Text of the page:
Thursday, February 28, 2008

Chief Candidates Forum

We now have the videos of the candidates presentations up on our BLOG. These are from the February 26th, 2008 forum at the River Terrace. Each candidate has a separate post, and each video is about 5 minutes long.

If you have a problem watching these videos, we will be making a DVD available this weekend as well. Leave a comment or contact me if you need one.

This is a first for San Angelo.

Wednesday, February 27, 2008

Candidate Bruce Burkett Presentation

Candidate Bruce Burkett's presentation at the Feb 26th Forum.

Be sure to check out all the candidates presentations. They will be up soon.

Produced and Copyright by ConchoInfo and MDR under the Creative Commons Attribution Share Alike license.

Candidate Ed Cunningham Presentation

Candidate Ed Cunningham's Presentation at the Feb 26th Forum.

Be sure to check out all the candidates presentations. They will be up soon.

Produced and Copyright by ConchoInfo and MDR under the Creative Commons Attribution Share Alike license.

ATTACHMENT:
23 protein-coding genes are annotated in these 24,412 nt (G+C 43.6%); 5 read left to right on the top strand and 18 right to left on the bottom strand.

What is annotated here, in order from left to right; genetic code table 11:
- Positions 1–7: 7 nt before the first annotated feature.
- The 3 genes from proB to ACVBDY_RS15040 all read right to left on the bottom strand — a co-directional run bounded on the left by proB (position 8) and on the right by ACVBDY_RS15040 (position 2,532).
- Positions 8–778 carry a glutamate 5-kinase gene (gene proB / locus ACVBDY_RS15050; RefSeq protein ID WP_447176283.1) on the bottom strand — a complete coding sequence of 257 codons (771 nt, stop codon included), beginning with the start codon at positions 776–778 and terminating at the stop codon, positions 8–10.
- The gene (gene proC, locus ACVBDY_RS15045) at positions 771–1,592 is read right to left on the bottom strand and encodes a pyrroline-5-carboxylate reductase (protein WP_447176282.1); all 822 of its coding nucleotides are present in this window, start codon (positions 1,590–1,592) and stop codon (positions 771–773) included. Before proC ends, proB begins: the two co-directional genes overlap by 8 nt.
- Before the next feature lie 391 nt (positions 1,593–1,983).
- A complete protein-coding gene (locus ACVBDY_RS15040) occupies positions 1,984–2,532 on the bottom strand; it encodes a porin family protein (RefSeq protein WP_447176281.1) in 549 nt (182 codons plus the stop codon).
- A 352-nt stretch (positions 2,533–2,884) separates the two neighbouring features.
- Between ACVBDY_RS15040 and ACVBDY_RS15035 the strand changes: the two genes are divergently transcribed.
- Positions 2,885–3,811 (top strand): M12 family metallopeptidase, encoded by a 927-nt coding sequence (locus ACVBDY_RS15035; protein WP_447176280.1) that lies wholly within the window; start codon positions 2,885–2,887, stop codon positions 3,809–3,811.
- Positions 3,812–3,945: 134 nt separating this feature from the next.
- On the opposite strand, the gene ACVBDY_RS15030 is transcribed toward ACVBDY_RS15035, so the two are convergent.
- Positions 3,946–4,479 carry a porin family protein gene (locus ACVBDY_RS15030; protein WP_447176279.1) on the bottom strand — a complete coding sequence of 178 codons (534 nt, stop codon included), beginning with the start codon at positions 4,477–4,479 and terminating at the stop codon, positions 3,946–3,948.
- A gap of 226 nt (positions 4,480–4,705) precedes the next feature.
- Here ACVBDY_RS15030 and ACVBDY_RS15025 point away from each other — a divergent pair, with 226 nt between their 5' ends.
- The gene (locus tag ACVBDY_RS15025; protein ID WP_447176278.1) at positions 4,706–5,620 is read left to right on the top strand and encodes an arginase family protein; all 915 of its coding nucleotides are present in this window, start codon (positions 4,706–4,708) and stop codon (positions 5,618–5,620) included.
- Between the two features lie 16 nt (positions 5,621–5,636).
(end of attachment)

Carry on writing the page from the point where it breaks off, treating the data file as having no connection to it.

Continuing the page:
Candidate Jeff Davis Presentation

Candidate Jeff Davis' presentation at the Feb 26th Forum.

Be sure to check out all the candidates presentations. They will be up soon.

Produced and Copyright by ConchoInfo and MDR under the Creative Commons Attribution Share Alike license.

Candidate Ed Kading Presentation

Candidate Ed Kading's Presentation at the Feb 26th Forum.

Be sure to check out all the candidates presentations. They will be up soon.

Produced and Copyright by ConchoInfo and MDR under the Creative Commons Attribution Share Alike license.

Candidate Steve Mida Presentation